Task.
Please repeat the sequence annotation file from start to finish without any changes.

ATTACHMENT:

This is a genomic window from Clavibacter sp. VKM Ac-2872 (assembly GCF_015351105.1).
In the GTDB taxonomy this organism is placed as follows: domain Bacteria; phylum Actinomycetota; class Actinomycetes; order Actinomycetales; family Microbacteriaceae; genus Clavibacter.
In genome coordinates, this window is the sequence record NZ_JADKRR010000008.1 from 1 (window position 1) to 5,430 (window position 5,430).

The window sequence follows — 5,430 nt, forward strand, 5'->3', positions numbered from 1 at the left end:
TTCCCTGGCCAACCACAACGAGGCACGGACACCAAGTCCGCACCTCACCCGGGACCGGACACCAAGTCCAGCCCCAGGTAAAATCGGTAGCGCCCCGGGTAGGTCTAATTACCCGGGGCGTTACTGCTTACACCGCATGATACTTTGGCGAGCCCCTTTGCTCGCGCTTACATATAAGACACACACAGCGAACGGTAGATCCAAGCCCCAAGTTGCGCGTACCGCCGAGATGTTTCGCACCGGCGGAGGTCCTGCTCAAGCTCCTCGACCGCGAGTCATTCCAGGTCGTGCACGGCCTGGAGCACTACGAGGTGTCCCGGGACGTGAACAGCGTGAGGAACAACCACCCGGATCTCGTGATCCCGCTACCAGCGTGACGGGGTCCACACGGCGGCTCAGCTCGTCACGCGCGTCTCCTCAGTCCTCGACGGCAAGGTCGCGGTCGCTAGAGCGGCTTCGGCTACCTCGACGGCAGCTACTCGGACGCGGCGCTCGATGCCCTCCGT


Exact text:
This is a genomic window from Clavibacter sp. VKM Ac-2872 (assembly GCF_015351105.1).
In the GTDB taxonomy this organism is placed as follows: domain Bacteria; phylum Actinomycetota; class Actinomycetes; order Actinomycetales; family Microbacteriaceae; genus Clavibacter.
In genome coordinates, this window is the sequence record NZ_JADKRR010000008.1 from 1 (window position 1) to 5,430 (window position 5,430).

The window sequence follows — 5,430 nt, forward strand, 5'->3', positions numbered from 1 at the left end:
TTCCCTGGCCAACCACAACGAGGCACGGACACCAAGTCCGCACCTCACCCGGGACCGGACACCAAGTCCAGCCCCAGGTAAAATCGGTAGCGCCCCGGGTAGGTCTAATTACCCGGGGCGTTACTGCTTACACCGCATGATACTTTGGCGAGCCCCTTTGCTCGCGCTTACATATAAGACACACACAGCGAACGGTAGATCCAAGCCCCAAGTTGCGCGTACCGCCGAGATGTTTCGCACCGGCGGAGGTCCTGCTCAAGCTCCTCGACCGCGAGTCATTCCAGGTCGTGCACGGCCTGGAGCACTACGAGGTGTCCCGGGACGTGAACAGCGTGAGGAACAACCACCCGGATCTCGTGATCCCGCTACCAGCGTGACGGGGTCCACACGGCGGCTCAGCTCGTCACGCGCGTCTCCTCAGTCCTCGACGGCAAGGTCGCGGTCGCTAGAGCGGCTTCGGCTACCTCGACGGCAGCTACTCGGACGCGGCGCTCGATGCCCTCCGT